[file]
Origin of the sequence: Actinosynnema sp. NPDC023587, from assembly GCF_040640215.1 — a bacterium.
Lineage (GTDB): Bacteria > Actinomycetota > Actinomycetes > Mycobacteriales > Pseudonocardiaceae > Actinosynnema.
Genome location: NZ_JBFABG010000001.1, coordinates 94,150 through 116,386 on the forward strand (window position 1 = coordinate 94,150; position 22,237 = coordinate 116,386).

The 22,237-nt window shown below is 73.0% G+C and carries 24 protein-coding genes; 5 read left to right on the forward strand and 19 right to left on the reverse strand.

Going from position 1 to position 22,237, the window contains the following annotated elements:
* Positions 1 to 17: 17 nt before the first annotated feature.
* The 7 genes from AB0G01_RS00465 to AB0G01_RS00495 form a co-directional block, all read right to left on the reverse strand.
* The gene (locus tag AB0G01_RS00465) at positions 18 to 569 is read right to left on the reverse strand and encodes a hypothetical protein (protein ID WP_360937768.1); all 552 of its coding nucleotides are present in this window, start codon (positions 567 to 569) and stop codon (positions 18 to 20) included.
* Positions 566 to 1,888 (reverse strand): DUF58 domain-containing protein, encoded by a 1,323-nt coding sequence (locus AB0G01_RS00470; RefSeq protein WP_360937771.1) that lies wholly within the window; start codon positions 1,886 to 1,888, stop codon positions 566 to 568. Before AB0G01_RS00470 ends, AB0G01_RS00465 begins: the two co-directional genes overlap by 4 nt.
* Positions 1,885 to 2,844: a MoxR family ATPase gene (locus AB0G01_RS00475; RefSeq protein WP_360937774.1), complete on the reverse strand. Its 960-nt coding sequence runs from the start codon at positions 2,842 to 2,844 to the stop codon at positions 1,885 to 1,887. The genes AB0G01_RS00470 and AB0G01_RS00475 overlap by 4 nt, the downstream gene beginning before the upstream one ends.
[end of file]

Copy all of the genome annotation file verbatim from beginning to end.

Origin of the sequence: Actinosynnema sp. NPDC023587, from assembly GCF_040640215.1 — a bacterium.
Lineage (GTDB): Bacteria > Actinomycetota > Actinomycetes > Mycobacteriales > Pseudonocardiaceae > Actinosynnema.
Genome location: NZ_JBFABG010000001.1, coordinates 94,150 through 116,386 on the forward strand (window position 1 = coordinate 94,150; position 22,237 = coordinate 116,386).

The 22,237-nt window shown below is 73.0% G+C and carries 24 protein-coding genes; 5 read left to right on the forward strand and 19 right to left on the reverse strand.

Going from position 1 to position 22,237, the window contains the following annotated elements:
* Positions 1 to 17: 17 nt before the first annotated feature.
* The 7 genes from AB0G01_RS00465 to AB0G01_RS00495 form a co-directional block, all read right to left on the reverse strand.
* The gene (locus tag AB0G01_RS00465) at positions 18 to 569 is read right to left on the reverse strand and encodes a hypothetical protein (protein ID WP_360937768.1); all 552 of its coding nucleotides are present in this window, start codon (positions 567 to 569) and stop codon (positions 18 to 20) included.
* Positions 566 to 1,888 (reverse strand): DUF58 domain-containing protein, encoded by a 1,323-nt coding sequence (locus AB0G01_RS00470; RefSeq protein WP_360937771.1) that lies wholly within the window; start codon positions 1,886 to 1,888, stop codon positions 566 to 568. Before AB0G01_RS00470 ends, AB0G01_RS00465 begins: the two co-directional genes overlap by 4 nt.
* Positions 1,885 to 2,844: a MoxR family ATPase gene (locus AB0G01_RS00475; RefSeq protein WP_360937774.1), complete on the reverse strand. Its 960-nt coding sequence runs from the start codon at positions 2,842 to 2,844 to the stop codon at positions 1,885 to 1,887. The genes AB0G01_RS00470 and AB0G01_RS00475 overlap by 4 nt, the downstream gene beginning before the upstream one ends.